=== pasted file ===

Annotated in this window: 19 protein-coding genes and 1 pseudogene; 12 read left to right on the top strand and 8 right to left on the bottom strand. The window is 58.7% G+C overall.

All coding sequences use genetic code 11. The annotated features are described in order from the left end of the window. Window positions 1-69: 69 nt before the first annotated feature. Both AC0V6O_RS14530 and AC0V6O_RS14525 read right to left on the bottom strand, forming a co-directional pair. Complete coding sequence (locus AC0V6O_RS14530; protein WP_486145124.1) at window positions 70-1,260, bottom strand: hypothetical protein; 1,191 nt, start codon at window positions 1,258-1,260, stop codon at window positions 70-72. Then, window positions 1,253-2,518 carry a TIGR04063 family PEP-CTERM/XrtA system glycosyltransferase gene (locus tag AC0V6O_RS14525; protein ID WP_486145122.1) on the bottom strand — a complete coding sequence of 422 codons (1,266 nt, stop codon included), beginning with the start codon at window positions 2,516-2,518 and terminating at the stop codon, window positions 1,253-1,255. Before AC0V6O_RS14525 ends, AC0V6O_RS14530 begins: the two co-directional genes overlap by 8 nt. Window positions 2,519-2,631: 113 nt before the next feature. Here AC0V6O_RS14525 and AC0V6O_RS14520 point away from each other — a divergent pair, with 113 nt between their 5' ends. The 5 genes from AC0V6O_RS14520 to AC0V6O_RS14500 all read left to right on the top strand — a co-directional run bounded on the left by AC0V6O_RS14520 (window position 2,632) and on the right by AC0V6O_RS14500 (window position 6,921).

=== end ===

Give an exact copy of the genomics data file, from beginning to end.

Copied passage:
Annotated in this window: 19 protein-coding genes and 1 pseudogene; 12 read left to right on the top strand and 8 right to left on the bottom strand. The window is 58.7% G+C overall.

All coding sequences use genetic code 11. The annotated features are described in order from the left end of the window. Window positions 1-69: 69 nt before the first annotated feature. Both AC0V6O_RS14530 and AC0V6O_RS14525 read right to left on the bottom strand, forming a co-directional pair. Complete coding sequence (locus AC0V6O_RS14530; protein WP_486145124.1) at window positions 70-1,260, bottom strand: hypothetical protein; 1,191 nt, start codon at window positions 1,258-1,260, stop codon at window positions 70-72. Then, window positions 1,253-2,518 carry a TIGR04063 family PEP-CTERM/XrtA system glycosyltransferase gene (locus tag AC0V6O_RS14525; protein ID WP_486145122.1) on the bottom strand — a complete coding sequence of 422 codons (1,266 nt, stop codon included), beginning with the start codon at window positions 2,516-2,518 and terminating at the stop codon, window positions 1,253-1,255. Before AC0V6O_RS14525 ends, AC0V6O_RS14530 begins: the two co-directional genes overlap by 8 nt. Window positions 2,519-2,631: 113 nt before the next feature. Here AC0V6O_RS14525 and AC0V6O_RS14520 point away from each other — a divergent pair, with 113 nt between their 5' ends. The 5 genes from AC0V6O_RS14520 to AC0V6O_RS14500 all read left to right on the top strand — a co-directional run bounded on the left by AC0V6O_RS14520 (window position 2,632) and on the right by AC0V6O_RS14500 (window position 6,921).